LONDON Irish legend Topsy Ojo insists he has no regrets about deciding to hang up his boots at the end of last season ahead of the club’s return to the top flight of English rugby.

The 33-year-old former England wing helped Exiles achieve promotion to the Gallagher Premiership before announcing his retirement after 16 successful years with the club.

He finished his career as Irish’s all-time record appearance maker and try scorer, having made his debut in October 2005 after joining the club’s academy two years earlier.

But despite admitting he toyed with the idea of staying on for one more season, Ojo believes his time had come as he began to focus more and more on his plans away from the pitch.

“It definitely wasn’t an easy decision, I’d been thinking about it for the last couple of years,” he said. “You get past 30 and you have to start planning for what’s going to be the next 30-40 years.

“As much as I was tempted to have another stint in the Premiership and another stab with Irish, there were opportunities I’d been working on away from the pitch.

“It was a case of jumping on those now while the opportunity was at its best as who knows what could happen in a year's time. I’m happy with the decision and I’ll still be at games.

“It’s been quite nice as this is the longest break I’ve had, coming straight into rugby from school, but it’s been great to spend a bit more time at home with the family.

“I’ve had a chance to dip my toe into projects I otherwise wouldn’t have had time for and we’ll see if that changes as and when the games start, but I’m still heavily involved.

“I’m still going to be in and around it, doing a bit of coaching and a lot of media work this season as well, so I have probably just stepped aside a bit – it’s been quite a soft transition so far.”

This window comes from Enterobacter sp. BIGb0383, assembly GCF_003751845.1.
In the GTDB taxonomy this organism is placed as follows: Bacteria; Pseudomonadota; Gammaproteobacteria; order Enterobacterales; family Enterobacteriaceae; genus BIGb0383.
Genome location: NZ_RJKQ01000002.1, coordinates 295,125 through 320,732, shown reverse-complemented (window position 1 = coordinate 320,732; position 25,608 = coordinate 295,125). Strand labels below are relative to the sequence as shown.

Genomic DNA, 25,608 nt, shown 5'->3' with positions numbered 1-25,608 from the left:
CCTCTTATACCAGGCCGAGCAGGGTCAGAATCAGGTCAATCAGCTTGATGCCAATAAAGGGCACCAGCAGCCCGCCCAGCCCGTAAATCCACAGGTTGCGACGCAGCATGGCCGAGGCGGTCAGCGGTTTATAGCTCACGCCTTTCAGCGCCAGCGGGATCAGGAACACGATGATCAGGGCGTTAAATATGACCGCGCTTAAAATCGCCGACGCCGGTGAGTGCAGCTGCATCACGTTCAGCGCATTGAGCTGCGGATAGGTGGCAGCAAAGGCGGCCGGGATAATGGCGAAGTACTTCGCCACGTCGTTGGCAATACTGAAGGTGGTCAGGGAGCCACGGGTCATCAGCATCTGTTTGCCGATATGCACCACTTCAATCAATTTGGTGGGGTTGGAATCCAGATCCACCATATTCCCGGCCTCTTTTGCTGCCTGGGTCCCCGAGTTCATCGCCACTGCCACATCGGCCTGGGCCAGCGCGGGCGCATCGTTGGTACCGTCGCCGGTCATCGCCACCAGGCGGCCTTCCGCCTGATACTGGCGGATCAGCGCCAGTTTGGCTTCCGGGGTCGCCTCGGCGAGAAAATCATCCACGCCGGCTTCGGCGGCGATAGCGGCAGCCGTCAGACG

Ojo was speaking at the Guinness National Rugby Awards, which were created in 2015 and celebrate the best of rugby from grassroots to the very pinnacle of the game.

The awards, hosted at Twickenham Stadium, recognise clubs, players, coaches, volunteers, mini sections, supporters and many more people who make rugby the game it is.

And with Ojo now taking on an ambassadorial role at Irish, he is excited to see how they perform on their return to the Premiership – especially with the move to their new stadium on the horizon.

“It will be great to see the club back in the Premiership, we know it’s a big season and it’s their last year in Reading with a view to moving to Brentford next summer,” he said.

“That is a huge project in itself, but just for Irish to be back in the top tier battling with all the elite clubs, it’s huge for the club, it’s where they want to be.

“It will be a tough season no doubt, it’s always tough for the club coming up, but then I think we saw last season the standard is so high that anyone can beat anyone.

“Saracens and Exeter are probably the two standout teams, but beneath that it is a very tough, competitive environment and Irish will just have to get stuck in and be a part of that.

“They will need to fight their way through it and then hopefully they can look forward to a better future as they have made an impressive roster of signings.

“It will be incredible to put that team out on the park as it’s completely different to what people will be used to, but the way the league is now you need to be competing.

“A lot of teams will have that international quality right the way through, so we have to be the same, we’ve gone the same way now and hopefully that pays off.”

The Guinness National Rugby Awards recognises the outstanding work done by coaches, players and supporters across the country. There is no other event which brings together the clubs and players from all the leagues in England, from grassroots to elite.